Document SignaturesWith Document Signatures, we have a completely self-describing blob that we hash, and that hash is included in a Digital Signature block. This signature block can be managed in at least three distinct ways:
- Detached – Signature block is managed as an independent document from the document(s) it signs Possibly using a Document Sharing system like XDS which also has ‘association’ linkages that can identify the signature relationship between signed document and the signature document.
- Enveloping – Signature block is managed as a document that contains the document that it signs. The signed document is ‘enveloped’ inside of the signature block. This ‘new’ object can be managed and communicated in many ways. The signed document and the signature are bound together through this containment. However to access the signed document, one must be able to take the signature envelop off of the document.
- Enveloped – The Signature block is inserted inside of the signed document. This means the signed document must have a defined place to hold the signature block, and the signature must exclude this place. The signed document and signature are bound together through this form of containment. However to access the signature block, for validating the signature, one must have the ability to extract the signature prior to sending it to a standards based signature verification algorithm.
FHIR are ResourcesFHIR could use the above mechanisms, but the dynamic nature of FHIR causes many problems.
FHIR Resources can and will be made into Documents
Resource fixup breaks SignaturesBut most of the time with FHIR, the expectation is that the Document or any set of Resources will be decomposed and managed independently. Thus we don’t have a “Document” for long, we have a set of Resources that are ‘fixed up’ by the server. We have a set of Resources that are moved around, and thus more ‘fixup’ happens. The first problem that FHIR presents is this concept of ‘fixup’. What I mean by ‘fixup’ is this: Any FHIR Resource that contains pointers, either Reference or URI or Attachment or other; these pointers might need to be adjusted by any system that is going to persist or further process. An example is that sometimes a bundle will be created that contains all the necessary Reference resources, all pointed to through relative-URI. The recipient will break these resources out of the Bundle and as it stores them it will create a absolute-URI and thus adjust the uses of the previous relative-URI to the new absolute-URI. This is a specific example of ‘fixup’. There are others elements of a Resource that might need to be adjusted by a recipient. These ‘fixup’ are expected, and normal. They should not be changing the meaning originally intended. A digital-signature would see this as a change and thus flag the change as breaking the signature. If the change is expected and normal; then the signature needs to ignore these changes. However the signer does also need to make sure that the ‘fixup’ was done accurately.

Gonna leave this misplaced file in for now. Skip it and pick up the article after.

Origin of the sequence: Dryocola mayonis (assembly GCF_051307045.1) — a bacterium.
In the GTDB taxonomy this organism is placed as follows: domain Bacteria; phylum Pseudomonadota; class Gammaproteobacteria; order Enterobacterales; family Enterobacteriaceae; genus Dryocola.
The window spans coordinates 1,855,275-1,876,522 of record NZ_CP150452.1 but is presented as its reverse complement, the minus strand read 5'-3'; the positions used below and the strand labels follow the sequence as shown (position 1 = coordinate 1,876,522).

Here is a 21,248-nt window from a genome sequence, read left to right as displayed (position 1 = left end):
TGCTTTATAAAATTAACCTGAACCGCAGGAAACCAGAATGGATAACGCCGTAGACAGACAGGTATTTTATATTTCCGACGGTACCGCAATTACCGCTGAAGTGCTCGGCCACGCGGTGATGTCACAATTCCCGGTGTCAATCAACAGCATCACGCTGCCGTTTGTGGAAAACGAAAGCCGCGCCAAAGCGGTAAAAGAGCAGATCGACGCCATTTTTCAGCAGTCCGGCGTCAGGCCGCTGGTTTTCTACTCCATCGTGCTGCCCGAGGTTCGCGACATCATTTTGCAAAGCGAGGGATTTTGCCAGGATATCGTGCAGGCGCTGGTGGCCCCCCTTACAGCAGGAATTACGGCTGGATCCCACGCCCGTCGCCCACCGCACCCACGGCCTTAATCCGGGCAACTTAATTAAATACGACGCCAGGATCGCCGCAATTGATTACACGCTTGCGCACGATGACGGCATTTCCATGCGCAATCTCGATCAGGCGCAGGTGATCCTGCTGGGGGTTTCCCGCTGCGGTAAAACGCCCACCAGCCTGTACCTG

An interesting, and simple, solution to one deployment scenario goes like this: For a client that wants to create a signature across a Resource that it is going to publish, it could manage the ‘fixup’ problem using the following method: From the perspective of a FHIR client
- The client creates a new instance of some resource(X)
- The client Posts X onto server Y
- The HTTP Response indicate successfully created, returning the URL to X’
- The client retrieves that instance X’ from the server Y resulting in a local copy of X’
- The client confirms that the essence of what is intended to be recorded has been recorded. Thus allowing the server to do things like fixing up references.
- The client then calculates the signature S across that X’
- The client then creates a Provenance resource P pointing at X’, with the signature calculated S.
- The client could then retrieve the Provenance instance P’ and validate X’ and included S’ with the current X”